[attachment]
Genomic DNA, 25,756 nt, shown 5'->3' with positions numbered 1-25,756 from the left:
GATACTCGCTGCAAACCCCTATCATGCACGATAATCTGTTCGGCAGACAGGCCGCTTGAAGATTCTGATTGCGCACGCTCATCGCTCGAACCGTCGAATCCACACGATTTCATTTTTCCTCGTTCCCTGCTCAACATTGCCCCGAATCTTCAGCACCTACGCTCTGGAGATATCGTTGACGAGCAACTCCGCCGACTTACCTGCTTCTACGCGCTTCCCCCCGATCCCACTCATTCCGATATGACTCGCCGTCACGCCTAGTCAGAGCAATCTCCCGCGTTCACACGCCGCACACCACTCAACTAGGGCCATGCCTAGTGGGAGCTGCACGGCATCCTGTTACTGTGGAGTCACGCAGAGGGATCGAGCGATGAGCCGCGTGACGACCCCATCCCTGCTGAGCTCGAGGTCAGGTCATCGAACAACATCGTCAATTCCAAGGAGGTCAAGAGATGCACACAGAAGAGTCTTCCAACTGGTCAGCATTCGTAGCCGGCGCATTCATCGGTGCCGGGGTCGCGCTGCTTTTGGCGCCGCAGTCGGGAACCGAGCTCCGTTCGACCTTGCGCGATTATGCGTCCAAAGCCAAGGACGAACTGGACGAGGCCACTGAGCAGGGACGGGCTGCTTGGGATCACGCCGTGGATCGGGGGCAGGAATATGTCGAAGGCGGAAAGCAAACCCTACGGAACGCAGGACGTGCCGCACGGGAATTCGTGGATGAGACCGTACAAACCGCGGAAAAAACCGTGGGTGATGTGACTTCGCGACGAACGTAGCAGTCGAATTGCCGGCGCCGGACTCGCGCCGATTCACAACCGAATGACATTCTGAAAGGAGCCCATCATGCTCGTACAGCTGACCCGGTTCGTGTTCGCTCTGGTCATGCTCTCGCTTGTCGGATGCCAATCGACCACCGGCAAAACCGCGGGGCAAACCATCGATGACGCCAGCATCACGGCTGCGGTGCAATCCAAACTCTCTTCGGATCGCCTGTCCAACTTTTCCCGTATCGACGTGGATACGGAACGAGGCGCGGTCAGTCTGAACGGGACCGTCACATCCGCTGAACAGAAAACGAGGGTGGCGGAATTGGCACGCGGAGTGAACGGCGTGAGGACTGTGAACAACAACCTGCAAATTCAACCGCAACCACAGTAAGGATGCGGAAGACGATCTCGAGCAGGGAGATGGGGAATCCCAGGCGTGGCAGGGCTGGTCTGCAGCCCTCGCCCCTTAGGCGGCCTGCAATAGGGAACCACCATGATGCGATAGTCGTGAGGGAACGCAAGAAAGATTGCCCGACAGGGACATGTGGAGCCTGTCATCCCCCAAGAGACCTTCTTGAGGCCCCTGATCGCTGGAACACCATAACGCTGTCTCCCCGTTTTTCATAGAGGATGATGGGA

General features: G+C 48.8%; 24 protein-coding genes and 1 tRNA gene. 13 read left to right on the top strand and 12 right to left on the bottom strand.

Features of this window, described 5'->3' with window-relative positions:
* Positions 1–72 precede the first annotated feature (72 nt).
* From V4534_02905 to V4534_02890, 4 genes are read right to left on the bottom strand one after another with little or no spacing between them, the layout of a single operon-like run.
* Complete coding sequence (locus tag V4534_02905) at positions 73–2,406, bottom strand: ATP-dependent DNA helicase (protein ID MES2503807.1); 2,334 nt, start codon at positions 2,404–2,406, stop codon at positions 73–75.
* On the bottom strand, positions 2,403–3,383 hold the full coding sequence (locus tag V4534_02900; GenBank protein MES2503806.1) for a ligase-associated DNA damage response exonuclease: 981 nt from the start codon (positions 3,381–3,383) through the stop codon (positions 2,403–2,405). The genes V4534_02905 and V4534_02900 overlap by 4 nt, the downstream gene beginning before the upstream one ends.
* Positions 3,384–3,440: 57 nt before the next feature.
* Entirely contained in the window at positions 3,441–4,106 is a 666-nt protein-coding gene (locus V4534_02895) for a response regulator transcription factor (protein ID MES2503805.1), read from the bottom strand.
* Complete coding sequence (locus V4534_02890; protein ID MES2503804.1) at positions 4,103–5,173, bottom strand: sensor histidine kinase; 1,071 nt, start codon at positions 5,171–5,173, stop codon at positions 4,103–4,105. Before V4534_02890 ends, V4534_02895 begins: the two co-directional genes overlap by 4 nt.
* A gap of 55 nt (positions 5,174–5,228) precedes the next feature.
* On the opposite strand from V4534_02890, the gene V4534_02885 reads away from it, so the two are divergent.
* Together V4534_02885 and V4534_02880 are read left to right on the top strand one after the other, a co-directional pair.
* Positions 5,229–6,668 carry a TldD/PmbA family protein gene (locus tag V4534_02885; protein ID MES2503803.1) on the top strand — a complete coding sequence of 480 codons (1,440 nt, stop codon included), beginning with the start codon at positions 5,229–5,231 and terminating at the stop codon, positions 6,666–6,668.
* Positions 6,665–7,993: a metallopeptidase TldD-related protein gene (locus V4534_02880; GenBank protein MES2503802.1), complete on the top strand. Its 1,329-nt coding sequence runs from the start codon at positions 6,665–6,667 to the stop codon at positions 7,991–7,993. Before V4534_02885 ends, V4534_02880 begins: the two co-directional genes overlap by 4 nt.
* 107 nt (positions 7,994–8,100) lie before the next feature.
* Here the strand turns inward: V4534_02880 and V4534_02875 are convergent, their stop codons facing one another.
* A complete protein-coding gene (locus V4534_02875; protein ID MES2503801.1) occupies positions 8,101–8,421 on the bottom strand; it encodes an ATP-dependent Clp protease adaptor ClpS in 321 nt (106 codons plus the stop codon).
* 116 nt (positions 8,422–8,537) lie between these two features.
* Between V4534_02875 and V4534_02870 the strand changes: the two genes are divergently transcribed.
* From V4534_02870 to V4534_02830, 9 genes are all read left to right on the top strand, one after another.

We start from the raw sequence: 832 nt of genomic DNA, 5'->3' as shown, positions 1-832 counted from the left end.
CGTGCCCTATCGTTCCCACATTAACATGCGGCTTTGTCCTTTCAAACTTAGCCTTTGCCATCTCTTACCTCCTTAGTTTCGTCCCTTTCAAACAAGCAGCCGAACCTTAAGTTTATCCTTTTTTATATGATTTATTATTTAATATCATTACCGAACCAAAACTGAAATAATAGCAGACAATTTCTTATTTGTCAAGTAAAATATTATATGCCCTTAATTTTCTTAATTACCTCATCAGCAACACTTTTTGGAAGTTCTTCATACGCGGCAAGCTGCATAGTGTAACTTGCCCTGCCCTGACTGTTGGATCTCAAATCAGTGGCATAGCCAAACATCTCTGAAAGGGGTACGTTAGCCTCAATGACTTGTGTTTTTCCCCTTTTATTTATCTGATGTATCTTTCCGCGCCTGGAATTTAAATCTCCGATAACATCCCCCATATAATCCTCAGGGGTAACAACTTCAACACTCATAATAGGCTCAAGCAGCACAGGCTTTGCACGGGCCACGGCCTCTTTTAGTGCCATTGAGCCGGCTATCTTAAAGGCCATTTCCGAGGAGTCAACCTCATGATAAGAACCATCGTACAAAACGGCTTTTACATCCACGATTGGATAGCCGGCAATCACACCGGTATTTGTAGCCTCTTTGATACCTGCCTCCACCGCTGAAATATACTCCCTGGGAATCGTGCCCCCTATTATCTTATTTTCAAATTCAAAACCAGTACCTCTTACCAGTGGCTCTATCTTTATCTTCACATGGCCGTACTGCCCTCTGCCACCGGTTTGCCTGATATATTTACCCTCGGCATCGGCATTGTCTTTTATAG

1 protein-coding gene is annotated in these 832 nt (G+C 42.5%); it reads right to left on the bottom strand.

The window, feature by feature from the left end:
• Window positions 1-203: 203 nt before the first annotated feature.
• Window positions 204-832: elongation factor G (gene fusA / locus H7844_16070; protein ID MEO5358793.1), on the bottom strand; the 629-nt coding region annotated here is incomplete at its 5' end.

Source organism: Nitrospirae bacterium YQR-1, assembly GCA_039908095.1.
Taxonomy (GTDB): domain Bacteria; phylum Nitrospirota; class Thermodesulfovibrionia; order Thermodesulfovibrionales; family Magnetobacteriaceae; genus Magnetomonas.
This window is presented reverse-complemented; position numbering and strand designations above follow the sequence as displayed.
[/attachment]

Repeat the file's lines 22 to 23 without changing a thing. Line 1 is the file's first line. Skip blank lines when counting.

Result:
* From V4534_02870 to V4534_02830, 9 genes are all read left to right on the top strand, one after another.

We start from the raw sequence: 832 nt of genomic DNA, 5'->3' as shown, positions 1-832 counted from the left end.